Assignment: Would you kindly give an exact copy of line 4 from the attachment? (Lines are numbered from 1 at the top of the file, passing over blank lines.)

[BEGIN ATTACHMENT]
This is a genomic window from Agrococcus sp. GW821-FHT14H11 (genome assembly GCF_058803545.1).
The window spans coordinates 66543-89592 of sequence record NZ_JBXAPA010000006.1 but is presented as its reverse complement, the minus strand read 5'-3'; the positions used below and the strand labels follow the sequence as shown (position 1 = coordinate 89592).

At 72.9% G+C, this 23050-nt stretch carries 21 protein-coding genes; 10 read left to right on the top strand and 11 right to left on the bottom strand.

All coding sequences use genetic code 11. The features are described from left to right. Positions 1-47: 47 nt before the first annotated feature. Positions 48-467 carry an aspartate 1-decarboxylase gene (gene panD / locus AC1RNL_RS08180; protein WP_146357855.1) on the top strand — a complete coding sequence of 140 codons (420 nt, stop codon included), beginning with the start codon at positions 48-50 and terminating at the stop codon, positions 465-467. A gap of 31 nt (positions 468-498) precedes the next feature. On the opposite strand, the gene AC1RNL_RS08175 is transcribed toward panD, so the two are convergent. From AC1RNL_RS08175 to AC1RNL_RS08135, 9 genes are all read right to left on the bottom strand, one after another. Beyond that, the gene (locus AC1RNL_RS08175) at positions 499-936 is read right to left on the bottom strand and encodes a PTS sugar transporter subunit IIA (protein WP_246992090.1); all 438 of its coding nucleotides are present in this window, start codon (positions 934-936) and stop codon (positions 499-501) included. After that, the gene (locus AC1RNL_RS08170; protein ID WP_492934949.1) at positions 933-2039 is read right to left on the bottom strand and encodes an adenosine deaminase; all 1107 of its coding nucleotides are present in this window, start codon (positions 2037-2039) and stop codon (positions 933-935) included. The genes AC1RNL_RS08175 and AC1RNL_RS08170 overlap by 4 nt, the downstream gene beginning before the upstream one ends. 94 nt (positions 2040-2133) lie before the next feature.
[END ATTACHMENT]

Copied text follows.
All coding sequences use genetic code 11. The features are described from left to right. Positions 1-47: 47 nt before the first annotated feature. Positions 48-467 carry an aspartate 1-decarboxylase gene (gene panD / locus AC1RNL_RS08180; protein WP_146357855.1) on the top strand — a complete coding sequence of 140 codons (420 nt, stop codon included), beginning with the start codon at positions 48-50 and terminating at the stop codon, positions 465-467. A gap of 31 nt (positions 468-498) precedes the next feature. On the opposite strand, the gene AC1RNL_RS08175 is transcribed toward panD, so the two are convergent. From AC1RNL_RS08175 to AC1RNL_RS08135, 9 genes are all read right to left on the bottom strand, one after another. Beyond that, the gene (locus AC1RNL_RS08175) at positions 499-936 is read right to left on the bottom strand and encodes a PTS sugar transporter subunit IIA (protein WP_246992090.1); all 438 of its coding nucleotides are present in this window, start codon (positions 934-936) and stop codon (positions 499-501) included. After that, the gene (locus AC1RNL_RS08170; protein ID WP_492934949.1) at positions 933-2039 is read right to left on the bottom strand and encodes an adenosine deaminase; all 1107 of its coding nucleotides are present in this window, start codon (positions 2037-2039) and stop codon (positions 933-935) included. The genes AC1RNL_RS08175 and AC1RNL_RS08170 overlap by 4 nt, the downstream gene beginning before the upstream one ends. 94 nt (positions 2040-2133) lie before the next feature.